Church & Ministry, Taking Heart, Truth & Orthodoxy

We Quickly Fly Away, But…

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I don’t normally talk to inanimate objects, but there’s this one time I got mad at a flower.

During this particular day, I was standing on the sidewalk waiting for a ride and happened to look down. That’s when it did it. Or at least, that’s when I noticed what it was doing. A tiny flower, no taller than 2 inches or so, had bloomed in the little patch of dirt. It was pretty and colorful and it was just standing there, being all flowery, and as far as I could tell, happily so.  I, on the other hand, completely drained and empty inside, exploded, yelling in my mind, “Why do you even exist??!”

Here’s the context: though only in my early 20’s, I was burning out in ministry and probably showing signs of depression. For me, life had been boiled down to what I accomplished in ministry and the purpose of life was being fruitful (ministry-wise). I was laboring for the sake of what I understood as eternal (visible conversions, explicit discipleship), seeing other parts of life as superfluous and worldly, and by the end of two years I was running on fumes.
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Taking Heart, Truth & Orthodoxy

Christmas For Every Longing Heart

One of the more difficult parts of the holidays to navigate is the expectation to make happy memories and for things to be cheery. It doesn’t really make sense that a date on the calendar or a few weeks declared the “holiday season” would magically make things wonderfully happy, but for whatever reason we expect or hope for it which deepens the disappointment when things are not merry and bright— when instead of peace, there is strife in our family and hurting relationships. When there are unfulfilled secret hopes in our hearts or we are in the midst of grieving loss. When we’re burnt out from serving and maybe just tired from normal life and don’t feel particularly Christmas-y.

Personally, this year has been one with great joys and deep sorrows, and in light of this I am meditating on two prayers we can pray this Christmas as we face things we struggle to reconcile with the joyful celebration of Christ’s birth:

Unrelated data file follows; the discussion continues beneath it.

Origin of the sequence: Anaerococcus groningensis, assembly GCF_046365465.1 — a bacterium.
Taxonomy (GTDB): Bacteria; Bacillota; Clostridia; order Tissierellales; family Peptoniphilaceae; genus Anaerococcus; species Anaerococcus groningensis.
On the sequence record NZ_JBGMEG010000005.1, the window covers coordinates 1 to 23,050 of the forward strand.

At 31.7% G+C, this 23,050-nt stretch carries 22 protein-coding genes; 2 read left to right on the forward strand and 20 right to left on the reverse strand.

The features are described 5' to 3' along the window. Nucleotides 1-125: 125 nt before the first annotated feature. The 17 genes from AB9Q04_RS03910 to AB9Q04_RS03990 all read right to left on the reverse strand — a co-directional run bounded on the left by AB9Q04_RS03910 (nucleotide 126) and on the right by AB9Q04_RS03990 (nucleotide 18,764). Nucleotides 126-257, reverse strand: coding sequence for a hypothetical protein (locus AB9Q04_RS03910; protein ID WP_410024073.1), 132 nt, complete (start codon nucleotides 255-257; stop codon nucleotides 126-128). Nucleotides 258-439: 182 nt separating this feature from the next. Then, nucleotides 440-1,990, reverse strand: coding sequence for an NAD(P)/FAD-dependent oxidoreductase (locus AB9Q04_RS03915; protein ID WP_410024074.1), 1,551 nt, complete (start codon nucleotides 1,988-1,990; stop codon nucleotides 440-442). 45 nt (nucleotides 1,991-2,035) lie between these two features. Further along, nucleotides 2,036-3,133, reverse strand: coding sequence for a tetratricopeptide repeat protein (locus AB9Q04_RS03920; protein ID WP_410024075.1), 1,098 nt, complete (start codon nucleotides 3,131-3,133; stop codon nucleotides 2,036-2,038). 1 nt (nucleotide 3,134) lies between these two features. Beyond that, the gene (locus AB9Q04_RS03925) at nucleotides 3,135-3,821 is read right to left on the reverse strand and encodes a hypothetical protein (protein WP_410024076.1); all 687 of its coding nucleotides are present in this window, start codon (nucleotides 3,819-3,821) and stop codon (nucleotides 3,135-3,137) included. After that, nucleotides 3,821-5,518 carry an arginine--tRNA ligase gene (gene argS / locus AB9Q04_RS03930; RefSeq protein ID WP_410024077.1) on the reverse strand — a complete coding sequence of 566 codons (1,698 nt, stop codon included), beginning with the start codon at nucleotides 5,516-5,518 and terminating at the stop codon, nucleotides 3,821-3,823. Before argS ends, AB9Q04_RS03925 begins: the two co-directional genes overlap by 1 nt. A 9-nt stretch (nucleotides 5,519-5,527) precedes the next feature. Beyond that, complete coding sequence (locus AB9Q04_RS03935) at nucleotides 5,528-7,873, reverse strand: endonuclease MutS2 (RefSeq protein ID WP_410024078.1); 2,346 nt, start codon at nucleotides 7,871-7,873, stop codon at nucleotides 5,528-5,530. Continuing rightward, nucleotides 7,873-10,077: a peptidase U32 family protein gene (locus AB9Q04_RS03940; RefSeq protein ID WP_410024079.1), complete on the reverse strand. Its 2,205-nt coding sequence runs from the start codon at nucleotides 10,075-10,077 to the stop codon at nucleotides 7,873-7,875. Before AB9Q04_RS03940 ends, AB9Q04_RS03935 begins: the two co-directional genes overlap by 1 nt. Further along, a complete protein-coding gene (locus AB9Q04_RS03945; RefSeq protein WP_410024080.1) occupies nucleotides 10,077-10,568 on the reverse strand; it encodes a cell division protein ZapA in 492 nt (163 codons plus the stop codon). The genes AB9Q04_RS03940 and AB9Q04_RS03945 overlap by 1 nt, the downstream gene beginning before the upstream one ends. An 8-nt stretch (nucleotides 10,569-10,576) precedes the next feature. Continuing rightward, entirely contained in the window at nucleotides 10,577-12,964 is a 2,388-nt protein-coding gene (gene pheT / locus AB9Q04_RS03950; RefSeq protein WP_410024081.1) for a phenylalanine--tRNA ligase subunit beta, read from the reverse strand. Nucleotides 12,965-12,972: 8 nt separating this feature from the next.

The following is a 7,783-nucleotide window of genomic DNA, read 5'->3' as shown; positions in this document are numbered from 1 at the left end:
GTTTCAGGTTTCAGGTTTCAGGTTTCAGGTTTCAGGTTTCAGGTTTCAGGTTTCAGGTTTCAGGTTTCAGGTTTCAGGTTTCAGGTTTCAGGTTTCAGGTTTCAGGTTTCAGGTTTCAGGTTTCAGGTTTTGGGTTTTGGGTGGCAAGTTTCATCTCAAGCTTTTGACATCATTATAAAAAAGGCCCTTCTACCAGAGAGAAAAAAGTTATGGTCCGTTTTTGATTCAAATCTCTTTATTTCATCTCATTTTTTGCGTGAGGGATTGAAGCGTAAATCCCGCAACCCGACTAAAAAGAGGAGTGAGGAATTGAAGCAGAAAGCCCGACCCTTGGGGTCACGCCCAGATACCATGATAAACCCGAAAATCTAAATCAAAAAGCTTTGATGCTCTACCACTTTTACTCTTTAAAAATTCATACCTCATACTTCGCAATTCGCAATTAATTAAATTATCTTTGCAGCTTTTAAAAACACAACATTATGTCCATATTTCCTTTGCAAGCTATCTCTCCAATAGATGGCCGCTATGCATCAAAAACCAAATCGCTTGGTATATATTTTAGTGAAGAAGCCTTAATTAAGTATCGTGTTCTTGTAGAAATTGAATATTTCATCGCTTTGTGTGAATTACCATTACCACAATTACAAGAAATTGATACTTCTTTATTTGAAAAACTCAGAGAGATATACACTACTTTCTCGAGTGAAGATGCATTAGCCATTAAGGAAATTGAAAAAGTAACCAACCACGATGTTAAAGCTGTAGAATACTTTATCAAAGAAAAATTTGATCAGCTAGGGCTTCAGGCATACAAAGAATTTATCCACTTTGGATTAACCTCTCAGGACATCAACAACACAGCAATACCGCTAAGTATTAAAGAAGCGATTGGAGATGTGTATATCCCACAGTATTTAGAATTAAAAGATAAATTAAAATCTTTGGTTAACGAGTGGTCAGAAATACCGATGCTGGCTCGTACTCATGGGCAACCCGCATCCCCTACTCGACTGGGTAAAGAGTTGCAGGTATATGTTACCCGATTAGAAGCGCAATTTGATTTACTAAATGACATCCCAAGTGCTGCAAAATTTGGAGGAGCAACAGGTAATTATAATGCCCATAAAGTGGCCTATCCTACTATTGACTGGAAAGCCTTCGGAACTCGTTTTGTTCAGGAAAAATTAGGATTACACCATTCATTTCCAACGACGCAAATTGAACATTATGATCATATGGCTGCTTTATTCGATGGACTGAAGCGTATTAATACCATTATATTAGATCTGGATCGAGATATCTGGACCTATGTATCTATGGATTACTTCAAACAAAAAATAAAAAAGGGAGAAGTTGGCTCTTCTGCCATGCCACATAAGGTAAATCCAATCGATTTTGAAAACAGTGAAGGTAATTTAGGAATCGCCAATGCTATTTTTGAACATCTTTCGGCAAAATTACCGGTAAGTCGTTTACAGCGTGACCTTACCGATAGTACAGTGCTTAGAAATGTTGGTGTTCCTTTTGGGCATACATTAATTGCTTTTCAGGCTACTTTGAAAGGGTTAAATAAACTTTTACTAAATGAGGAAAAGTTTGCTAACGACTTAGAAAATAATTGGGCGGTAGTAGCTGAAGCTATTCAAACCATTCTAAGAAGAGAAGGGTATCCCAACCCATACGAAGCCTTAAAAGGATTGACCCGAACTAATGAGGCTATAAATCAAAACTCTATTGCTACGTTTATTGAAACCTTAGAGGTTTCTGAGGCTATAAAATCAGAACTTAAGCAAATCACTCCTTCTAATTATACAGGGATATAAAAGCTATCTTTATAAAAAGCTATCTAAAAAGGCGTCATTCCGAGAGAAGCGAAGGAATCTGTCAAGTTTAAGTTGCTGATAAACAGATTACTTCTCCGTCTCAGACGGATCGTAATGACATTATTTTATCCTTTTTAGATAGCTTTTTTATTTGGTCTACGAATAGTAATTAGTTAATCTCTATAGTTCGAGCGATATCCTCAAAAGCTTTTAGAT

Jesus, this is why you came.

Jesus, come again soon.

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Taking Heart, Truth & Orthodoxy

Being In The Waiting & Room For Sorrow

Christianity is often portrayed as unable to withstand the weight of reality, and I understand why some people would feel that way. As a younger person, I had a passion to share with others my conviction that the Bible and the Christian faith can more than take on our intellectual doubts. Having had my fair share of questions, I deeply desired for others to feel free to ask questions without thinking that Christians believe use of the mind is antithetical to faith. I still believe that the church should be a safe place to bring our questions about God, but these days, I am experiencing a deepening of another conviction about Christianity and how it relates to reality. Namely, that not only can the Scriptures withstand our intellectual questioning, but that the vision of God and life laid out in it withstands the full range of human experiences, especially suffering.

There are many wrong ways to think about suffering and trial. We may expect that as Christians, we won’t face difficulties because we are children of God, not realizing that Scripture says he disciplines those he loves and that we are meant to receive difficulty as his discipline for our holiness (Heb. 13). We may think of trials as punishment from him, not knowing that the Scriptures say there is no longer any wrath left for those of us who are in Christ (Rom. 8). We may see suffering as meaningless rather than purposefully given to us from a loving Father for our good (Ja. 1, Rom. 5). Or we may not realize that God may be purposing to comfort others even as we suffer and receive his comfort. (2 Cor. 1) We may miss the richness of God’s purposes accomplished through our difficulty in a myriad of ways, so I am grateful for the way that God has been forming my understanding of suffering through theologically sound preachers, teachers, and books.